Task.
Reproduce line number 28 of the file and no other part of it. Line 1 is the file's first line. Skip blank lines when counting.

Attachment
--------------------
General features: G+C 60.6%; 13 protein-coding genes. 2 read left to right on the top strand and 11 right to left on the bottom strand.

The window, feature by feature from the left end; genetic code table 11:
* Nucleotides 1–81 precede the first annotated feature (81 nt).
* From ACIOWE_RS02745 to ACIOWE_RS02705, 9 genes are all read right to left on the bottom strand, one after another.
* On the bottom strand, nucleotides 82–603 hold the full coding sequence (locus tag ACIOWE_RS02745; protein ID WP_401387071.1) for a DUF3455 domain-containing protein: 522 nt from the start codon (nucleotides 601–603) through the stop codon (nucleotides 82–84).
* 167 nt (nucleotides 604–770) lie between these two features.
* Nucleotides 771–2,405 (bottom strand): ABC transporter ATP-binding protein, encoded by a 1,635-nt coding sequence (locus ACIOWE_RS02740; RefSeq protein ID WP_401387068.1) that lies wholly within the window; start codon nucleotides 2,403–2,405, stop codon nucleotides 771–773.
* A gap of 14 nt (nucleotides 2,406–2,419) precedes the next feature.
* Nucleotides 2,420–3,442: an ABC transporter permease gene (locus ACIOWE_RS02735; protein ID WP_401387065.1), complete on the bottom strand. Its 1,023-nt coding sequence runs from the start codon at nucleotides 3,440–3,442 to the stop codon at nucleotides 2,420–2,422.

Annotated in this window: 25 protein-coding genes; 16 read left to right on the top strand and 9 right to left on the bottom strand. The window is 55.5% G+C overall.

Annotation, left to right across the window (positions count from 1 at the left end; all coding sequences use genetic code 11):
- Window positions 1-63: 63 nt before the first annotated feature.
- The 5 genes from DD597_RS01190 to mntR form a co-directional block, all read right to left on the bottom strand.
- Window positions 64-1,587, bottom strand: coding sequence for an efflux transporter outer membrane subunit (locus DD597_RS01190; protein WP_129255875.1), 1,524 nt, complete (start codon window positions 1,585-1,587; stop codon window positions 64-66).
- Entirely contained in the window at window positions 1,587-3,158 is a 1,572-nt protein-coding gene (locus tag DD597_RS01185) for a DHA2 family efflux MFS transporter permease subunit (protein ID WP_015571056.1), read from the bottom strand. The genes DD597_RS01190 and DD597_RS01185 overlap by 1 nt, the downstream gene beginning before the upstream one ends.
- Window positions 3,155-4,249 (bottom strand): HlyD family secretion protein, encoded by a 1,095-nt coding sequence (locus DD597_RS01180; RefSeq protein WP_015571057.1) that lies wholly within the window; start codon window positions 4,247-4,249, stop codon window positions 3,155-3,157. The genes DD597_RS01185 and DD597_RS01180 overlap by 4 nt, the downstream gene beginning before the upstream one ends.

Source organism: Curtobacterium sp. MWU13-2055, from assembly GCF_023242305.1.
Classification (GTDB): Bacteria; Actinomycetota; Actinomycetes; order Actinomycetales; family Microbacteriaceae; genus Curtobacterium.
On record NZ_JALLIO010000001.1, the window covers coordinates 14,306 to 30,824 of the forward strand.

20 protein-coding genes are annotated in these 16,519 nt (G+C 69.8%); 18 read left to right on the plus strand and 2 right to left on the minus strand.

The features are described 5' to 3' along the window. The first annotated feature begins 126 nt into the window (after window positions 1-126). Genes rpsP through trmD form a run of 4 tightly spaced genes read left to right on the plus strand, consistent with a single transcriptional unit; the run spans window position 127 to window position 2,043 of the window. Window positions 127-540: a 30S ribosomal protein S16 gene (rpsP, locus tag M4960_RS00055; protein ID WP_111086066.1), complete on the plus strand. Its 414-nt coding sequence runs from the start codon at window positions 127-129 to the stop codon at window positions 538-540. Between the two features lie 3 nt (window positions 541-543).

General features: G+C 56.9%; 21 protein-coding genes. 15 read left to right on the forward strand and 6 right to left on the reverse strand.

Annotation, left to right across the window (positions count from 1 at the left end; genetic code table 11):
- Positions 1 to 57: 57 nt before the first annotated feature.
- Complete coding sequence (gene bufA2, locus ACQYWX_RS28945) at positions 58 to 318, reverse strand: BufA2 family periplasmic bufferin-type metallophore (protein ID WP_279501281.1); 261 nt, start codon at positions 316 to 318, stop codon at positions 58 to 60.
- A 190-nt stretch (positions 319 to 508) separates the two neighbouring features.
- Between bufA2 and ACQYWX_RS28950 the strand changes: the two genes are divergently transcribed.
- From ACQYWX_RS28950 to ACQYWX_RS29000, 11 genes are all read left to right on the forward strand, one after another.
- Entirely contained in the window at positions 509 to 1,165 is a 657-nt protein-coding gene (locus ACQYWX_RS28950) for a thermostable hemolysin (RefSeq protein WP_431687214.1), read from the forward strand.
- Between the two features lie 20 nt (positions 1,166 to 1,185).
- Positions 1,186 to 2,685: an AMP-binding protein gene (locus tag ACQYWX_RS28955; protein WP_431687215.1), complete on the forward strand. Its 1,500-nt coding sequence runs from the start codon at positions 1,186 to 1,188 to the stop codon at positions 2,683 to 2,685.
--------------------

- From ACQYWX_RS28950 to ACQYWX_RS29000, 11 genes are all read left to right on the forward strand, one after another.